Fans storm an Australian football match and attack the goalkeeper
Australian club Melbourne Victory said it was “devastated” and issued a formal apology after its fans were forced to abandon a clash with local rivals Melbourne City by launching a violent attack on the field, an incident that Australian Football promised would lead to a 10-year-old’s death. to “severe penalties”.
Planning to stage a joint 20th-minute walkout to protest to league officials over the decision by the Australian Professional Leagues (APL) to sell the hosting rights for the men’s and women’s major league finals to Sydney for the next three years, City and Victory fans set out. Flares are thrown onto the AAMI Park playing surface before they head out, and one of them appears to hit a Network Ten station’s camera operator.
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Fans had already lit flares and small fireworks over the previous 20 minutes, with City fans throwing a number of projectiles onto the pitch in celebration of Eden O’Neill’s opening goal in the 11th minute.
The rockets fired in the 20th minute, however, starting an escalating chain of events that saw City goalkeeper Tom Glover, trying to remove a shell that had landed near him off the pitch, throw a torch off the pitch and run back to victory. Supporters. This then led to a group of fans storming onto the pitch in scenes reminiscent of the violence between Nice and Marseille in 2021.
As fans converged on his post, Glover was hit in the head with a sand-filled metal bucket designed to extinguish flares thrown in his direction. He was pushed off the field by his teammates with blood oozing from the side of his head.
Referee Alex King also sustained a gash on the head from a thrown bucket, while the match referee’s coach was pushed against the fence. A Football Australia spokesperson described King as more shaken than hurt and he and his fellow officials were escorted to their cars by security to exit the stadium.
City officials said Glover required stitches and was suspected of suffering a concussion after the accident.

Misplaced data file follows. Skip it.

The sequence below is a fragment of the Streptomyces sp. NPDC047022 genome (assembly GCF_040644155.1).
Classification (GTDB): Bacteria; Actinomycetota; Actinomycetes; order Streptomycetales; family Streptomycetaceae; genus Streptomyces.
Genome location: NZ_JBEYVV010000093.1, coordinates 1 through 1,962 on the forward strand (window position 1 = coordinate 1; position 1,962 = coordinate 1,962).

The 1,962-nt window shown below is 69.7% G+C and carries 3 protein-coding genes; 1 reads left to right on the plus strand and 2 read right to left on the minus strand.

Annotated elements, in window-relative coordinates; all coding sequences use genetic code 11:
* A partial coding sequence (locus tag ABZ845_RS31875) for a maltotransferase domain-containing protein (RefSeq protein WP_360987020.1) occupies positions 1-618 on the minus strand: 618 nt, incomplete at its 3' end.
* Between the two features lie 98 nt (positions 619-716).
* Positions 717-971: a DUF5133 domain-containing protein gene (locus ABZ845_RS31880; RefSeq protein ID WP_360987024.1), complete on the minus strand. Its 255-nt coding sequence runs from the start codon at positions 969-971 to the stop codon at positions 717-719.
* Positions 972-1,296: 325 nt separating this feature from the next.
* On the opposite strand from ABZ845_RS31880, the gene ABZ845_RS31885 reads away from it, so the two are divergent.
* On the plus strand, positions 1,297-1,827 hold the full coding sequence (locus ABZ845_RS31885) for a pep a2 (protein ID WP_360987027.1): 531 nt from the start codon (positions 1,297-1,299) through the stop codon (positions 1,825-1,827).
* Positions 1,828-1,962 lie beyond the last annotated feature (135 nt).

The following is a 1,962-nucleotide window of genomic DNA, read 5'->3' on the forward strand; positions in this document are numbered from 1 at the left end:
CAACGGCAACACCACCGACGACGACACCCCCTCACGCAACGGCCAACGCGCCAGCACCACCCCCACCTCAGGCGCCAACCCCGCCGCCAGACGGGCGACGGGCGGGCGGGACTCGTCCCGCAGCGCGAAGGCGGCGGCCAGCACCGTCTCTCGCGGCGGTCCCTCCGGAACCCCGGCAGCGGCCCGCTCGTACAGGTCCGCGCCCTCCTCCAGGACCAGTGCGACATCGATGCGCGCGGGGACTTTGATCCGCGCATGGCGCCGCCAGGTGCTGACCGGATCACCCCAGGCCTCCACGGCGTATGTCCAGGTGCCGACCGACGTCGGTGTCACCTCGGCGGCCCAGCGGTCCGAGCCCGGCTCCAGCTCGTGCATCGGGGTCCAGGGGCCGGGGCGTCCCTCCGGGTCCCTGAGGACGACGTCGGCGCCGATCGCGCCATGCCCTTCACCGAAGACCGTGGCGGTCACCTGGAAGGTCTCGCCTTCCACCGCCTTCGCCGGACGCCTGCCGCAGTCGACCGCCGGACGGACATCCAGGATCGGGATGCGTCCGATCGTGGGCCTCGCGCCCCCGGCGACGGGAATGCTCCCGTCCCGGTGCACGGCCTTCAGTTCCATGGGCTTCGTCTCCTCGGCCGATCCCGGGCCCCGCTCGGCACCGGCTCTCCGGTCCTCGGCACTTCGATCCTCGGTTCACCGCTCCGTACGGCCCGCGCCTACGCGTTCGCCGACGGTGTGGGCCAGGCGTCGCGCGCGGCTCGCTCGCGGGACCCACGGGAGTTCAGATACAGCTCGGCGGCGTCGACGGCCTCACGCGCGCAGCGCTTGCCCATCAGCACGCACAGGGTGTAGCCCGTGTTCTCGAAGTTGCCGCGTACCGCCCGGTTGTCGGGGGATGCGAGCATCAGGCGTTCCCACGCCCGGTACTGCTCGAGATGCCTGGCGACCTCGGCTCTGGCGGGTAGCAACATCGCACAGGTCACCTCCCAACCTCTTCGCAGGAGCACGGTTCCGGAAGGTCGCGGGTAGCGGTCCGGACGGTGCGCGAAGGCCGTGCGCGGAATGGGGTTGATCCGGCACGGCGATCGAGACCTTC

Victory said in a statement that it was devastated by the incident and that it categorically condemns the actions of its supporters who stormed the pitch.
“The club would like to formally apologize to match official Tom Glover, Alex King and camera operator, as well as all players, officials and those who witnessed the appalling behaviour,” the statement read.
Both teams of players and coaching staff, as well as the match officials, were soon off the field as the pitch invasion continued; The focus of the fans who remained on the roof shifted to attacking the sponsor and goal boards before being herded off the field by members of the Victoria Police Public Order Response Team.
After a long delay, the match was abandoned to ensure the player’s safety, the first time a League One match had been canceled for this reason.
Victoria Police said, in a statement, that approximately 150-200 supporters of Al-Nasr stormed the field, confirming the injuries of Glover and King, in addition to the injuries suffered by the Ten Network photographer when he was hit by a torch.
Police said no arrests have been made at this point, but investigations are ongoing.
A statement from the Australian Footballers’ Association read: “Melbourne Victory fans who invade the pitch, resulting in assaults against a player, referee and member of the match day broadcast crew should be subject to the most severe penalties possible.”
“We appreciate the courage of the players, club staff and referees who have come to each other’s aid in circumstances that no one should ever have to face.”
Demonstrations against the EFL’s decision had already taken place at the men’s and women’s Premier League matches that had already taken place over the weekend, but they were all of a peaceful nature.
Football goalkeeper Danny Vukovic, who was part of the Qatar national team that reached the round of 16 of the World Cup, he said on social media that Australian football was experiencing its “darkest day” in light of the events.
The first leagues are run independently of Australian Football, but the national federation remains the regulator of the game and enforces the national code of conduct and referees; Which means they will lead the investigation and penalties resulting from the pitch invasion. Chief Executive James Johnson is scheduled to address the media on Sunday morning.
“Such behavior has no place in Australian football, with a full investigation into Australian football immediately under way, for which severe penalties will be imposed,” a statement from the federation read.
Speaking to ESPN, an Australian Football League official confirmed that the organization would use the “full force” of its regulatory and disciplinary powers in relation to the incident and that members of the public had already come forward to assist them and Victoria Police in the investigation.
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